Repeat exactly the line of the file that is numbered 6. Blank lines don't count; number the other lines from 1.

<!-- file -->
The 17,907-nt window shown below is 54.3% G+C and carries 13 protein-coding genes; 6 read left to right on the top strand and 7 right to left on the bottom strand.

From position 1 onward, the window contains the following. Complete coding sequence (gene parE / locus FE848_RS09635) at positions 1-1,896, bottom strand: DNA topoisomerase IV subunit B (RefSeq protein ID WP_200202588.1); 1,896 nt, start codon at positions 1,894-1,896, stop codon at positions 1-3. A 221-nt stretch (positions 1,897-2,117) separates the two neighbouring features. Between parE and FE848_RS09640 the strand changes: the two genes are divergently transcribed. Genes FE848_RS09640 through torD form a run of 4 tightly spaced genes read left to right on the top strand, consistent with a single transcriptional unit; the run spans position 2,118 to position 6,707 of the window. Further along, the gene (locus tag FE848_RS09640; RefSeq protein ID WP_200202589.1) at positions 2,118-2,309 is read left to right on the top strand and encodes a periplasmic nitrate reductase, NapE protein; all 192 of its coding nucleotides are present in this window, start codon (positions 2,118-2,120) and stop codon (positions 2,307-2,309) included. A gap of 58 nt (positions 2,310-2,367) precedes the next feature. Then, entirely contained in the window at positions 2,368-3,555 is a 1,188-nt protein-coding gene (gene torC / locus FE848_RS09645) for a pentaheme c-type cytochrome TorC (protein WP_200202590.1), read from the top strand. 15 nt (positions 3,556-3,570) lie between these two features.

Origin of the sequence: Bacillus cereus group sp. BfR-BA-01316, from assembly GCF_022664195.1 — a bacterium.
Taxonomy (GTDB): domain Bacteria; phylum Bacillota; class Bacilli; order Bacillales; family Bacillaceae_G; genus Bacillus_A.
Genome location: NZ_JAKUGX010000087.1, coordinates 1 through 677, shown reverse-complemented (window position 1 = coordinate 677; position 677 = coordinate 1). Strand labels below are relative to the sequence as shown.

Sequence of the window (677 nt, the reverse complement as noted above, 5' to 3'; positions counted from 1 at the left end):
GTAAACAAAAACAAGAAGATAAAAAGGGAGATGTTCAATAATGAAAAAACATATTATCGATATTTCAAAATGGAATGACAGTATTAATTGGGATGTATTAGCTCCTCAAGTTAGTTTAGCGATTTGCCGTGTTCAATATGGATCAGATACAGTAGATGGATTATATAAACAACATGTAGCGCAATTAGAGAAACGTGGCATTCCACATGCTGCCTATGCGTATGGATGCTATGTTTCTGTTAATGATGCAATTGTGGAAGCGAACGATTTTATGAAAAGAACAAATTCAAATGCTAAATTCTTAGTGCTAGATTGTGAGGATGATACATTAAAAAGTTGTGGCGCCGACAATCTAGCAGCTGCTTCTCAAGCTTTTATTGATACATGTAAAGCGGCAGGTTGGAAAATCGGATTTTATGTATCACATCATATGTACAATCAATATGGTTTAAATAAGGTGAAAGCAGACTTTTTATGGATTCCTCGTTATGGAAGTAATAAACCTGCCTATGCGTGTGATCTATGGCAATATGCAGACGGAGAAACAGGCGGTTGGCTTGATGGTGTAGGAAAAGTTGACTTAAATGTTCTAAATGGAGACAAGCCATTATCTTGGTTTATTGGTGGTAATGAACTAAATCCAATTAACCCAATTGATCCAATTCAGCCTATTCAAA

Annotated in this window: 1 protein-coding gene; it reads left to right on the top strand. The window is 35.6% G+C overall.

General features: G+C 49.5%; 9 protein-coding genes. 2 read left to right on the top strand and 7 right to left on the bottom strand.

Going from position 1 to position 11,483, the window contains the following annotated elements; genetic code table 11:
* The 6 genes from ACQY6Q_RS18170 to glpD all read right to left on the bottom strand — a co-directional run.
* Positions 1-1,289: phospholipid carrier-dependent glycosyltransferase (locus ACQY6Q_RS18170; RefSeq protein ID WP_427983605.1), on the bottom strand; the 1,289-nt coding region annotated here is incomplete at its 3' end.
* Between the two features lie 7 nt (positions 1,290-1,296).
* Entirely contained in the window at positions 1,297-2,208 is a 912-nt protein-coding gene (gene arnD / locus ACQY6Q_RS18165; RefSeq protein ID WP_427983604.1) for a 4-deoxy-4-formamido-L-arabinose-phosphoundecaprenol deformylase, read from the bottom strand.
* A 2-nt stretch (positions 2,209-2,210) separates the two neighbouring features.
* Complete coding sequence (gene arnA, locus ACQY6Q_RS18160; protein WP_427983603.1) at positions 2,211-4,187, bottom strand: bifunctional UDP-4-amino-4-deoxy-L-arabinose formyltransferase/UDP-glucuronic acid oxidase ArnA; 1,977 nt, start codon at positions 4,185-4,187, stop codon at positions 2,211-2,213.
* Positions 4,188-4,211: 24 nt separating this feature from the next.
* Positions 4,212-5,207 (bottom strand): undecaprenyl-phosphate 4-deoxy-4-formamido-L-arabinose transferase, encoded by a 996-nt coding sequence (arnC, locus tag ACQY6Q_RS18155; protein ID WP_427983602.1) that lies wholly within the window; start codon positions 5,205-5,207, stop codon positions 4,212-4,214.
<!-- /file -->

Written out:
Sequence of the window (677 nt, the reverse complement as noted above, 5' to 3'; positions counted from 1 at the left end):